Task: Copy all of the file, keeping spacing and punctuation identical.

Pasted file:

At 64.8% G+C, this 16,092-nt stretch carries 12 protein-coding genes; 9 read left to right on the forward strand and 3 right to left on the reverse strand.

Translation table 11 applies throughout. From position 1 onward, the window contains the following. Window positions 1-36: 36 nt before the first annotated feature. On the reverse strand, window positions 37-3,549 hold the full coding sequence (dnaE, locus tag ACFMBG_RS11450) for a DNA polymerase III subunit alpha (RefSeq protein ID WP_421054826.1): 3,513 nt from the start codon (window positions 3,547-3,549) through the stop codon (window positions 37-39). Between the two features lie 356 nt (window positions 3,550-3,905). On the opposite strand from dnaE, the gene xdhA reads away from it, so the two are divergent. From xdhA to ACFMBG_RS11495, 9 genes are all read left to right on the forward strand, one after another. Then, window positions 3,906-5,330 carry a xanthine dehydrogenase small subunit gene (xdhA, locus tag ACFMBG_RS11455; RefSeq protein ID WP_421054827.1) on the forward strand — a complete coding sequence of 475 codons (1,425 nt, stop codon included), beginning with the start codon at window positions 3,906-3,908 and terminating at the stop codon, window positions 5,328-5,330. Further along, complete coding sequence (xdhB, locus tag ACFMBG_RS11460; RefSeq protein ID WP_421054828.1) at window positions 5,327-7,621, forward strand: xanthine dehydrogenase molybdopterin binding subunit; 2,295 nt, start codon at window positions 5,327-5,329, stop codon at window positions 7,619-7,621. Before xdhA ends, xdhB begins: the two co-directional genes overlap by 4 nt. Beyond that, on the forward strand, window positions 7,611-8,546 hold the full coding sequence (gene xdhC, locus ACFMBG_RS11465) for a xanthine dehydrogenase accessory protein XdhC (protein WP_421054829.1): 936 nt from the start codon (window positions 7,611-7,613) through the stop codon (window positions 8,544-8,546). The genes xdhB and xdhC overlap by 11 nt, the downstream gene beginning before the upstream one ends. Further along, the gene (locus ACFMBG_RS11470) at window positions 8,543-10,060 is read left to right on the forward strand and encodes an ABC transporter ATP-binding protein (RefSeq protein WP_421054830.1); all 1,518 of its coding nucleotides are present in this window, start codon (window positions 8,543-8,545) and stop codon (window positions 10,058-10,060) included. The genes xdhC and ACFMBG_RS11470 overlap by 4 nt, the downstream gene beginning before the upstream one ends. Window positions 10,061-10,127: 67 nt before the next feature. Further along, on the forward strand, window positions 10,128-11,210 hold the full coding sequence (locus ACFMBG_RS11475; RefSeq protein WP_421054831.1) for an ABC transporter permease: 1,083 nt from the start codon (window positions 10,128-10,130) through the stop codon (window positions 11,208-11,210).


At 64.8% G+C, this 16,092-nt stretch carries 12 protein-coding genes; 9 read left to right on the forward strand and 3 right to left on the reverse strand.

Translation table 11 applies throughout. From position 1 onward, the window contains the following. Window positions 1-36: 36 nt before the first annotated feature. On the reverse strand, window positions 37-3,549 hold the full coding sequence (dnaE, locus tag ACFMBG_RS11450) for a DNA polymerase III subunit alpha (RefSeq protein ID WP_421054826.1): 3,513 nt from the start codon (window positions 3,547-3,549) through the stop codon (window positions 37-39). Between the two features lie 356 nt (window positions 3,550-3,905). On the opposite strand from dnaE, the gene xdhA reads away from it, so the two are divergent. From xdhA to ACFMBG_RS11495, 9 genes are all read left to right on the forward strand, one after another. Then, window positions 3,906-5,330 carry a xanthine dehydrogenase small subunit gene (xdhA, locus tag ACFMBG_RS11455; RefSeq protein ID WP_421054827.1) on the forward strand — a complete coding sequence of 475 codons (1,425 nt, stop codon included), beginning with the start codon at window positions 3,906-3,908 and terminating at the stop codon, window positions 5,328-5,330. Further along, complete coding sequence (xdhB, locus tag ACFMBG_RS11460; RefSeq protein ID WP_421054828.1) at window positions 5,327-7,621, forward strand: xanthine dehydrogenase molybdopterin binding subunit; 2,295 nt, start codon at window positions 5,327-5,329, stop codon at window positions 7,619-7,621. Before xdhA ends, xdhB begins: the two co-directional genes overlap by 4 nt. Beyond that, on the forward strand, window positions 7,611-8,546 hold the full coding sequence (gene xdhC, locus ACFMBG_RS11465) for a xanthine dehydrogenase accessory protein XdhC (protein WP_421054829.1): 936 nt from the start codon (window positions 7,611-7,613) through the stop codon (window positions 8,544-8,546). The genes xdhB and xdhC overlap by 11 nt, the downstream gene beginning before the upstream one ends. Further along, the gene (locus ACFMBG_RS11470) at window positions 8,543-10,060 is read left to right on the forward strand and encodes an ABC transporter ATP-binding protein (RefSeq protein WP_421054830.1); all 1,518 of its coding nucleotides are present in this window, start codon (window positions 8,543-8,545) and stop codon (window positions 10,058-10,060) included. The genes xdhC and ACFMBG_RS11470 overlap by 4 nt, the downstream gene beginning before the upstream one ends. Window positions 10,061-10,127: 67 nt before the next feature. Further along, on the forward strand, window positions 10,128-11,210 hold the full coding sequence (locus ACFMBG_RS11475; RefSeq protein WP_421054831.1) for an ABC transporter permease: 1,083 nt from the start codon (window positions 10,128-10,130) through the stop codon (window positions 11,208-11,210).